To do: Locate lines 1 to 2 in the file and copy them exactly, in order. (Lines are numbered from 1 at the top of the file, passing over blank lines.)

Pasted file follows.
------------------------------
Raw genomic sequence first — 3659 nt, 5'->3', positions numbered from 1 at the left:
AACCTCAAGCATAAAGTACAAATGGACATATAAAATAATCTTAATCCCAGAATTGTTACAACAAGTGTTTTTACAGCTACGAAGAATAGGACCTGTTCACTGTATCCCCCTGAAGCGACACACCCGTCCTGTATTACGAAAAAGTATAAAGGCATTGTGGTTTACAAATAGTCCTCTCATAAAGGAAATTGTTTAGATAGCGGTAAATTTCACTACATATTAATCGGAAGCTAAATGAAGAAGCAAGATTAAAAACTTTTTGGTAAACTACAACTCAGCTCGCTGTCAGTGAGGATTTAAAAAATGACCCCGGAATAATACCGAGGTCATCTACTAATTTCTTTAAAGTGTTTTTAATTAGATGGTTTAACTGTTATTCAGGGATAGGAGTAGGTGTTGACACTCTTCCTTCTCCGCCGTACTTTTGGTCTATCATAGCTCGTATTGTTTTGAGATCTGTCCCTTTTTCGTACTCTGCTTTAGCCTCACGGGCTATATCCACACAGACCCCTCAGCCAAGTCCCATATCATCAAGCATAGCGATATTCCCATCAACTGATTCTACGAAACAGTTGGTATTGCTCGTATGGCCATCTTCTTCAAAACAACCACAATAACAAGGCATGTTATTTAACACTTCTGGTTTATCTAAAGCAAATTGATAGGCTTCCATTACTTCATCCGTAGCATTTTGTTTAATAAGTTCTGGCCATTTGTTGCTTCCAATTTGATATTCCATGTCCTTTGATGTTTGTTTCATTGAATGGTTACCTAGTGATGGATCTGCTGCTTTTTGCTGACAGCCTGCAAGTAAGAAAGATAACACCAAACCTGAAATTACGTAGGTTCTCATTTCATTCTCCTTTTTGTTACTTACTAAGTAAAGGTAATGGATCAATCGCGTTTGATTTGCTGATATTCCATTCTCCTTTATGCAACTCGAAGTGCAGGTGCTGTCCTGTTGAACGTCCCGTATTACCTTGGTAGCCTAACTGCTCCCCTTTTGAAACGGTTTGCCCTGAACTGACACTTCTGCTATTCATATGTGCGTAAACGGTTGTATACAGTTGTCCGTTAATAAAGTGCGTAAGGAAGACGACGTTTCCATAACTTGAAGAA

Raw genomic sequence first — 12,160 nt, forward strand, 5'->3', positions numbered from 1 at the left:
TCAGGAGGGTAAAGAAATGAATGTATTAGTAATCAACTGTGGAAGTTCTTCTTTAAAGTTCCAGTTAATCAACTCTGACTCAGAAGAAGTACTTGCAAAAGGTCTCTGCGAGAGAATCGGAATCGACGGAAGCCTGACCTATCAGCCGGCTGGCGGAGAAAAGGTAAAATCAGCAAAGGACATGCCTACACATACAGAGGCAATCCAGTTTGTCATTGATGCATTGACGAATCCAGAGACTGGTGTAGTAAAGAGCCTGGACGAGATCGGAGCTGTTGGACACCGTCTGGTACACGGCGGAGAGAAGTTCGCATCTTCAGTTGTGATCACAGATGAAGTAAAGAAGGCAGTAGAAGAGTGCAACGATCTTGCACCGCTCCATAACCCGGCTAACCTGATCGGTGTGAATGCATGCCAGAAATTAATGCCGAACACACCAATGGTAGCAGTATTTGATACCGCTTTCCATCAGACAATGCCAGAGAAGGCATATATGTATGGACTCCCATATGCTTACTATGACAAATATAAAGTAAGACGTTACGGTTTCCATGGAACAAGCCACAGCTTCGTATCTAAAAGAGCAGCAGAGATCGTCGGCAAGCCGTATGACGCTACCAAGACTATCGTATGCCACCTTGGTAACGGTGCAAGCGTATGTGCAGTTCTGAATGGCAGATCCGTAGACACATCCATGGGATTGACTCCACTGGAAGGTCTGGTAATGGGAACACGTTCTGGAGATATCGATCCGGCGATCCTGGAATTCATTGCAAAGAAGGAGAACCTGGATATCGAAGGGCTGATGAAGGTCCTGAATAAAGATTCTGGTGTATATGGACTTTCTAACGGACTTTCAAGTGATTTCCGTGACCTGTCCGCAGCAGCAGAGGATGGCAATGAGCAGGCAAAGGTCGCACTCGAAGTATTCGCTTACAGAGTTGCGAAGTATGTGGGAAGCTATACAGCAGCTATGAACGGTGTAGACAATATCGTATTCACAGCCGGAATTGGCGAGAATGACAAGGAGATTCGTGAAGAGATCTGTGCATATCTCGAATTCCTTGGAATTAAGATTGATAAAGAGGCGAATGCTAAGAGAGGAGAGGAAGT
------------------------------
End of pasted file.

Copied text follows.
Raw genomic sequence first — 3659 nt, 5'->3', positions numbered from 1 at the left:
AACCTCAAGCATAAAGTACAAATGGACATATAAAATAATCTTAATCCCAGAATTGTTACAACAAGTGTTTTTACAGCTACGAAGAATAGGACCTGTTCACTGTATCCCCCTGAAGCGACACACCCGTCCTGTATTACGAAAAAGTATAAAGGCATTGTGGTTTACAAATAGTCCTCTCATAAAGGAAATTGTTTAGATAGCGGTAAATTTCACTACATATTAATCGGAAGCTAAATGAAGAAGCAAGATTAAAAACTTTTTGGTAAACTACAACTCAGCTCGCTGTCAGTGAGGATTTAAAAAATGACCCCGGAATAATACCGAGGTCATCTACTAATTTCTTTAAAGTGTTTTTAATTAGATGGTTTAACTGTTATTCAGGGATAGGAGTAGGTGTTGACACTCTTCCTTCTCCGCCGTACTTTTGGTCTATCATAGCTCGTATTGTTTTGAGATCTGTCCCTTTTTCGTACTCTGCTTTAGCCTCACGGGCTATATCCACACAGACCCCTCAGCCAAGTCCCATATCATCAAGCATAGCGATATTCCCATCAACTGATTCTACGAAACAGTTGGTATTGCTCGTATGGCCATCTTCTTCAAAACAACCACAATAACAAGGCATGTTATTTAACACTTCTGGTTTATCTAAAGCAAATTGATAGGCTTCCATTACTTCATCCGTAGCATTTTGTTTAATAAGTTCTGGCCATTTGTTGCTTCCAATTTGATATTCCATGTCCTTTGATGTTTGTTTCATTGAATGGTTACCTAGTGATGGATCTGCTGCTTTTTGCTGACAGCCTGCAAGTAAGAAAGATAACACCAAACCTGAAATTACGTAGGTTCTCATTTCATTCTCCTTTTTGTTACTTACTAAGTAAAGGTAATGGATCAATCGCGTTTGATTTGCTGATATTCCATTCTCCTTTATGCAACTCGAAGTGCAGGTGCTGTCCTGTTGAACGTCCCGTATTACCTTGGTAGCCTAACTGCTCCCCTTTTGAAACGGTTTGCCCTGAACTGACACTTCTGCTATTCATATGTGCGTAAACGGTTGTATACAGTTGTCCGTTAATAAAGTGCGTAAGGAAGACGACGTTTCCATAACTTGAAGAA